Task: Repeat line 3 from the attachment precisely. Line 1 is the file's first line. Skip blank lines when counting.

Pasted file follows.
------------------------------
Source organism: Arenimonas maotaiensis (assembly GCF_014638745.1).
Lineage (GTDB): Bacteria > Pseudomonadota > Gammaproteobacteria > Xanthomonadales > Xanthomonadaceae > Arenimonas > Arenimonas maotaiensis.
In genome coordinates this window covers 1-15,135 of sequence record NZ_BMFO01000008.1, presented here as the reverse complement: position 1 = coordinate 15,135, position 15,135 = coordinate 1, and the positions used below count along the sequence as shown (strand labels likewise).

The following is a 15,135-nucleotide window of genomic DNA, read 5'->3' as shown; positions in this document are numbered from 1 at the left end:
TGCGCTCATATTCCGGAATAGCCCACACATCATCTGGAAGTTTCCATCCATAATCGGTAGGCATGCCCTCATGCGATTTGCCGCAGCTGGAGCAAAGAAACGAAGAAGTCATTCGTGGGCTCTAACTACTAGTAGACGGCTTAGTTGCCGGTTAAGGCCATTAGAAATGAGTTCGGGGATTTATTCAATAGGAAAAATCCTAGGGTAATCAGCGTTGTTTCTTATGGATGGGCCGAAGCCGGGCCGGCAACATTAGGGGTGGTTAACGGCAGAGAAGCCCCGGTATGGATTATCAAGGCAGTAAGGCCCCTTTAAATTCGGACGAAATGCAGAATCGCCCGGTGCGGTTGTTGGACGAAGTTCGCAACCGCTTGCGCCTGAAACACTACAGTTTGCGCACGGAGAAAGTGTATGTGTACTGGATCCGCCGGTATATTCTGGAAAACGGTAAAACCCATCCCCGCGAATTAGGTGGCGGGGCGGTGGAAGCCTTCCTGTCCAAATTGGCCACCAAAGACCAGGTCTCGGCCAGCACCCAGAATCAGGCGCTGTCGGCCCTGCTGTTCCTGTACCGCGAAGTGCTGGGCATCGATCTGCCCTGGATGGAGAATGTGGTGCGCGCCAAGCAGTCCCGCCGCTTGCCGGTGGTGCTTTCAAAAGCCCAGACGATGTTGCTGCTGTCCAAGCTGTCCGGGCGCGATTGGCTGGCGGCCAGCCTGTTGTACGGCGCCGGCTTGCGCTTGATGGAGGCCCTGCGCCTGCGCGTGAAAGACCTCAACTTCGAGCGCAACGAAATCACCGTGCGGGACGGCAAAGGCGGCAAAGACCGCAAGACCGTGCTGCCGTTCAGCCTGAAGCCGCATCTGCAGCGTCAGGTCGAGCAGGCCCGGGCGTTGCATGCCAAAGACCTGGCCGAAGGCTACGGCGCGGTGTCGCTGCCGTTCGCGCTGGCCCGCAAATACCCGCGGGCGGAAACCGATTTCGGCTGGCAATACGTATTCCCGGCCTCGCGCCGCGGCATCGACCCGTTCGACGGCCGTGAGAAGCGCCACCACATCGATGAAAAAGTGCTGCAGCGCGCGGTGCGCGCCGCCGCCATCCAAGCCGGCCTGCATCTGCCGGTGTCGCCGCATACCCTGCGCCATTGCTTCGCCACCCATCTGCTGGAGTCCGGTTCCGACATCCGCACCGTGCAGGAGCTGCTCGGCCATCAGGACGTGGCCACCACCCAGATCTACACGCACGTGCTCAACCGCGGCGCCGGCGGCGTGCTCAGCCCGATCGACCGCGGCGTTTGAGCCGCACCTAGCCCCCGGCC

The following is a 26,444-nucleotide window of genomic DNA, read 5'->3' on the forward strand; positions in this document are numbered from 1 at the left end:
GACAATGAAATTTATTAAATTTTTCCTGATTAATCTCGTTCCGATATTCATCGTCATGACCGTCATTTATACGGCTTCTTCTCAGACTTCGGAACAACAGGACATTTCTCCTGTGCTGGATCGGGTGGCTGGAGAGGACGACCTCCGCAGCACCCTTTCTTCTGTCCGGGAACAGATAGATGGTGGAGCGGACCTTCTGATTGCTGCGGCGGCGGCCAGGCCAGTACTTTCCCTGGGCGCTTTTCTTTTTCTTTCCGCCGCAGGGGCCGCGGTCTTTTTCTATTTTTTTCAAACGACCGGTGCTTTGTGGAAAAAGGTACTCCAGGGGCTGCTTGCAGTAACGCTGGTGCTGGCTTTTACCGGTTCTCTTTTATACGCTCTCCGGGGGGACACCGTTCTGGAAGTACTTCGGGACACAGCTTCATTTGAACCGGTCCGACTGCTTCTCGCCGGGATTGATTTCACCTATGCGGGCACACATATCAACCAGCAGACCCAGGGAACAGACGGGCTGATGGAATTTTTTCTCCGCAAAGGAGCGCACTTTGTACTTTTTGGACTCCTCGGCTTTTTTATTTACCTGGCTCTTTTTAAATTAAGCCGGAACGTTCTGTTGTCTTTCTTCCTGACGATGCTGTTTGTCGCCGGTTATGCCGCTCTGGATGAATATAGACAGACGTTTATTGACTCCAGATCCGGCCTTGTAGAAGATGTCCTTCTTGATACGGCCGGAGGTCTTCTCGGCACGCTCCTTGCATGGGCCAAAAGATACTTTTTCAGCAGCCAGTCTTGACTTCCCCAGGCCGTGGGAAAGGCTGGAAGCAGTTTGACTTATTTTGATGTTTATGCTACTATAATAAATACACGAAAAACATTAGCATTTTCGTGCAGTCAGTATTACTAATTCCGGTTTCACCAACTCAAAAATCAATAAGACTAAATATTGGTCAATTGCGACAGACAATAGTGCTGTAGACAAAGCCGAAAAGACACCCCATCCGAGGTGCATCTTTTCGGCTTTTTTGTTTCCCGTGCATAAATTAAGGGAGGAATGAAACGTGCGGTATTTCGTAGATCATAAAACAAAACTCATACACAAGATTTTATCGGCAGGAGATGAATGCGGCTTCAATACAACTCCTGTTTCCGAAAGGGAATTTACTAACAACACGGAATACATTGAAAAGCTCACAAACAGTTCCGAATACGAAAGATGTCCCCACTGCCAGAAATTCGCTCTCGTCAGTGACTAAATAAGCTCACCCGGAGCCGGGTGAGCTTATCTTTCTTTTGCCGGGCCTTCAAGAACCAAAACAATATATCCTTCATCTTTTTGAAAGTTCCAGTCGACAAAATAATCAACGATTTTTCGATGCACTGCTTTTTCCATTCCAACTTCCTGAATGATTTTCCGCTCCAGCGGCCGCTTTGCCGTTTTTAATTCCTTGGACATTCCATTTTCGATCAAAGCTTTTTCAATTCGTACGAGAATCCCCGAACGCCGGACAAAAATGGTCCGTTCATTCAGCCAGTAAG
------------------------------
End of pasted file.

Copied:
In genome coordinates this window covers 1-15,135 of sequence record NZ_BMFO01000008.1, presented here as the reverse complement: position 1 = coordinate 15,135, position 15,135 = coordinate 1, and the positions used below count along the sequence as shown (strand labels likewise).